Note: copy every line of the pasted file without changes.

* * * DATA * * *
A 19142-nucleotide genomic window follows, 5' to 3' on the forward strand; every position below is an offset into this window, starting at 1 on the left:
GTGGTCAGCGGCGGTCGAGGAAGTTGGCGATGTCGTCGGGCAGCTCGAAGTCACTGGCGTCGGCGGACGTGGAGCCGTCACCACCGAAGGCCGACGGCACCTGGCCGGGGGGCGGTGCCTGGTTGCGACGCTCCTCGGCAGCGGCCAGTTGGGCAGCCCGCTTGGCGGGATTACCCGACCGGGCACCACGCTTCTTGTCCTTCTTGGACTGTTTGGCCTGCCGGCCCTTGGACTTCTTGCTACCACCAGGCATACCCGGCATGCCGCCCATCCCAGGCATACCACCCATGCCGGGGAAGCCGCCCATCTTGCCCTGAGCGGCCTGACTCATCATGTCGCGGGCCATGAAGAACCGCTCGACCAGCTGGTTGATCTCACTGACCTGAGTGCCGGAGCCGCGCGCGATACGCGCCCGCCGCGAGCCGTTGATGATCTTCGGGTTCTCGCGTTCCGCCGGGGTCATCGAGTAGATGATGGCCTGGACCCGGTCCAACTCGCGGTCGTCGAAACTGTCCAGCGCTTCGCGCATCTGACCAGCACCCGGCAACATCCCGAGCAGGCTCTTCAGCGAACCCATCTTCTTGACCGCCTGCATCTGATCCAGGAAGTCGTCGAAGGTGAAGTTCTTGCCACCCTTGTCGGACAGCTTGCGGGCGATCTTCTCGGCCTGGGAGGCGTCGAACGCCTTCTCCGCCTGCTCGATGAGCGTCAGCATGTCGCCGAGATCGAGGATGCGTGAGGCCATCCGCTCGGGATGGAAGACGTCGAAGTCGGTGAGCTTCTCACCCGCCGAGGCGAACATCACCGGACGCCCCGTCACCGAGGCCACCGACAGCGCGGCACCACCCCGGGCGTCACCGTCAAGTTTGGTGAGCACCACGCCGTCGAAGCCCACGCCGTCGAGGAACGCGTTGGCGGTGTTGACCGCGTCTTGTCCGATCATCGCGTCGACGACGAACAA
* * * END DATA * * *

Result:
A 19142-nucleotide genomic window follows, 5' to 3' on the forward strand; every position below is an offset into this window, starting at 1 on the left:
GTGGTCAGCGGCGGTCGAGGAAGTTGGCGATGTCGTCGGGCAGCTCGAAGTCACTGGCGTCGGCGGACGTGGAGCCGTCACCACCGAAGGCCGACGGCACCTGGCCGGGGGGCGGTGCCTGGTTGCGACGCTCCTCGGCAGCGGCCAGTTGGGCAGCCCGCTTGGCGGGATTACCCGACCGGGCACCACGCTTCTTGTCCTTCTTGGACTGTTTGGCCTGCCGGCCCTTGGACTTCTTGCTACCACCAGGCATACCCGGCATGCCGCCCATCCCAGGCATACCACCCATGCCGGGGAAGCCGCCCATCTTGCCCTGAGCGGCCTGACTCATCATGTCGCGGGCCATGAAGAACCGCTCGACCAGCTGGTTGATCTCACTGACCTGAGTGCCGGAGCCGCGCGCGATACGCGCCCGCCGCGAGCCGTTGATGATCTTCGGGTTCTCGCGTTCCGCCGGGGTCATCGAGTAGATGATGGCCTGGACCCGGTCCAACTCGCGGTCGTCGAAACTGTCCAGCGCTTCGCGCATCTGACCAGCACCCGGCAACATCCCGAGCAGGCTCTTCAGCGAACCCATCTTCTTGACCGCCTGCATCTGATCCAGGAAGTCGTCGAAGGTGAAGTTCTTGCCACCCTTGTCGGACAGCTTGCGGGCGATCTTCTCGGCCTGGGAGGCGTCGAACGCCTTCTCCGCCTGCTCGATGAGCGTCAGCATGTCGCCGAGATCGAGGATGCGTGAGGCCATCCGCTCGGGATGGAAGACGTCGAAGTCGGTGAGCTTCTCACCCGCCGAGGCGAACATCACCGGACGCCCCGTCACCGAGGCCACCGACAGCGCGGCACCACCCCGGGCGTCACCGTCAAGTTTGGTGAGCACCACGCCGTCGAAGCCCACGCCGTCGAGGAACGCGTTGGCGGTGTTGACCGCGTCTTGTCCGATCATCGCGTCGACGACGAACAA